In that regard, I admire composers like Charles Ives, who wrote very contemporary music for its time and made his living selling insurance. I think there’s always a place for the amateur composer. I’ve tried to get works performed but have always been turned away, mostly because these groups already had an agenda and a select few composers they wanted to work with.

    I do all of my work on my computer and produce the finished recorded work in my home studio. I share it with everyone through my website and do it with no restrictions or money. I’ve had many people download much of my work or simply listen to it online. I get much more satisfaction doing that than I would trying to compete with the academia obstacles.

    Reply
  2. Joseph Holbrooke

    “why does it seem that so few people pursue the art of writing concert music, not as a vocation, but simply as a part of their lives?”

    Concert music is a pretty severe limitation, like asking why so few people play polo for fun. The answer is easy: there are many similar activities that provide comparable challenges and rewards without the expense and exclusivity. Just imagine the number of people right this moment who are improvising, creating electronic music, and composing song forms without professional ambitions. Concert music is just not a very compelling format for unfunded and unconnected amateurs, unless they like synthesized realizations. I’ve never met someone who does.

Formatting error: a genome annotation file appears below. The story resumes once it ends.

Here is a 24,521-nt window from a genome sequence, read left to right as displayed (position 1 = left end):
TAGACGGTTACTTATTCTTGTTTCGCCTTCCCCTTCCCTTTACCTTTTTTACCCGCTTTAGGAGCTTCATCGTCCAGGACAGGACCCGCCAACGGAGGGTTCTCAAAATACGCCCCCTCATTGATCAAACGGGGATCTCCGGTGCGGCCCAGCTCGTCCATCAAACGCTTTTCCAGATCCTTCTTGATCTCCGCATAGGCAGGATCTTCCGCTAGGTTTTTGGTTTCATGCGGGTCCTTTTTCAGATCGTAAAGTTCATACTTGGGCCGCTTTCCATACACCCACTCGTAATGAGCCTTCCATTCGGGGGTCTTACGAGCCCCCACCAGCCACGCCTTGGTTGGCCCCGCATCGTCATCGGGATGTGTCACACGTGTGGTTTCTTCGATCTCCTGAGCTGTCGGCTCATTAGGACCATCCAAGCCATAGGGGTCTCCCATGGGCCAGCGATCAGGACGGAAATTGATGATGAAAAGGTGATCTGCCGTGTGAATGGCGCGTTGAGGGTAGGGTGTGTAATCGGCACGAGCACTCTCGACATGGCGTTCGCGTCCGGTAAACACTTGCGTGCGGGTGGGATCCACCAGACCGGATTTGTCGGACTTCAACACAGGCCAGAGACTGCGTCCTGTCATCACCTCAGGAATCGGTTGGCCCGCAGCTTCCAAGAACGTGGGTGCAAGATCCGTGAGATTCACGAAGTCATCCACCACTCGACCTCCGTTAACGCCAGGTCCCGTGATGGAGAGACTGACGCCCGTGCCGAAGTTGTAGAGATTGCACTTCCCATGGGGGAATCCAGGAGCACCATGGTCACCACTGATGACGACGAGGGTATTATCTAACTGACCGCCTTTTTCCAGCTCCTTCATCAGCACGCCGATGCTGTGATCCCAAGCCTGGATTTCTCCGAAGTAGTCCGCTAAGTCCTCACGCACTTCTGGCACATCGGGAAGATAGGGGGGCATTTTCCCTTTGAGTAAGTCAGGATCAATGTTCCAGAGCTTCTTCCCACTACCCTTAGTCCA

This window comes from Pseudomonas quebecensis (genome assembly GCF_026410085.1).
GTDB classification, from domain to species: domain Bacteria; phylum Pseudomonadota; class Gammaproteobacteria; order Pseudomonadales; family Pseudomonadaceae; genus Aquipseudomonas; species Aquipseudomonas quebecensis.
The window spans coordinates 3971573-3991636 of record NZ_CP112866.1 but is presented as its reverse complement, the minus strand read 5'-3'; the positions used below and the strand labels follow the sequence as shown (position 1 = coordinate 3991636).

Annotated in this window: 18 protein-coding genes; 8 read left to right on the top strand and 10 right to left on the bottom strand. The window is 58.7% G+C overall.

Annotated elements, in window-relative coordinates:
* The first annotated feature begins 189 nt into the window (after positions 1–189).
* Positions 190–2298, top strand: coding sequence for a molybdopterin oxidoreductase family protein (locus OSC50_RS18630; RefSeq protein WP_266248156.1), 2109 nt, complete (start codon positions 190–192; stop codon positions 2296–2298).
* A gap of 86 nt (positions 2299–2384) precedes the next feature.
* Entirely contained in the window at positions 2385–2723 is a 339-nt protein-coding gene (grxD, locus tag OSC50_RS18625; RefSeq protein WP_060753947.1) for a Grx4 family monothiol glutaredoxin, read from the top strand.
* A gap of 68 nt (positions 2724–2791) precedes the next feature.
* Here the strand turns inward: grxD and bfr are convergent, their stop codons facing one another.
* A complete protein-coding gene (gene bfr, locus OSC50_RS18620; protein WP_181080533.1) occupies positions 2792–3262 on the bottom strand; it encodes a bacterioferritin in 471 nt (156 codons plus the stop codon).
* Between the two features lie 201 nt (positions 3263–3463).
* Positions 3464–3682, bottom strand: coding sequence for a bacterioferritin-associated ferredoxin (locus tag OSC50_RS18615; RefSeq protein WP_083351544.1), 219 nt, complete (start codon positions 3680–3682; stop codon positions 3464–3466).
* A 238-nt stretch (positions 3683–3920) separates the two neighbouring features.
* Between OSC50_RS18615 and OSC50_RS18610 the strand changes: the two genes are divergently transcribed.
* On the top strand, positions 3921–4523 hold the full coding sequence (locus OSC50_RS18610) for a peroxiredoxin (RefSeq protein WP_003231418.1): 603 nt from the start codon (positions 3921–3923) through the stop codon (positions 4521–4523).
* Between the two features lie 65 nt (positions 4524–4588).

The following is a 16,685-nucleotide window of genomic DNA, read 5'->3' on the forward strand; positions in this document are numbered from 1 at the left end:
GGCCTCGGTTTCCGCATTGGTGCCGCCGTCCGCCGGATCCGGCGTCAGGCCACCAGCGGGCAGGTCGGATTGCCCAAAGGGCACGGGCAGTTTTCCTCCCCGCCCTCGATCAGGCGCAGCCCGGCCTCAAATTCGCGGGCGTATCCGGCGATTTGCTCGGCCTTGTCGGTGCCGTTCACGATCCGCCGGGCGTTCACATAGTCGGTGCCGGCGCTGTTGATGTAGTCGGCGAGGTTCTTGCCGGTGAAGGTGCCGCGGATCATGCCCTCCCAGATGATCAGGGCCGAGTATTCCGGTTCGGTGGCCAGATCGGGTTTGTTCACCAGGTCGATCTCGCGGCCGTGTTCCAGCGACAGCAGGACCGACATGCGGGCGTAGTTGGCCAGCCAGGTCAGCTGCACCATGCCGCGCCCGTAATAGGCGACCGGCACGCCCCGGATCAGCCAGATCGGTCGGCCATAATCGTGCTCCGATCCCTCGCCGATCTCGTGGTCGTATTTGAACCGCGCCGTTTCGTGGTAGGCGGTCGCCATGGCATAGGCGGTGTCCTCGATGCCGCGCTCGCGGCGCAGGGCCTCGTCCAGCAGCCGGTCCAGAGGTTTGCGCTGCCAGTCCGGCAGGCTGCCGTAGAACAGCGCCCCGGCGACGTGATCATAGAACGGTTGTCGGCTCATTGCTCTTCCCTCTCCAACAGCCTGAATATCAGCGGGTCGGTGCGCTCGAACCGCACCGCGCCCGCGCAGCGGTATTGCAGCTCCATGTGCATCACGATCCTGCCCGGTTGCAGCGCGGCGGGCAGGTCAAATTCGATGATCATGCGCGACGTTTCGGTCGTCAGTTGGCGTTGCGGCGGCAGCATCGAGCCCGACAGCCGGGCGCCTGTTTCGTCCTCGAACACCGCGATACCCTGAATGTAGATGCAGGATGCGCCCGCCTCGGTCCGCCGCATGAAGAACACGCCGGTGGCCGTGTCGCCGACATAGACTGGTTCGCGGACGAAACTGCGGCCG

Reply
  3. Steven Cartwright

    I’m one of those rare amateur composers apparently. I’m a medical physicist who writes music on the side. My music is mostly instrumental and pretty solidly in a traditional vein. I’ve often said I aspire to third rate Copland. I started hanging around New Music Box and Sequenza21 in an attempt to learn more about modern trends. I think I’m happy where I am.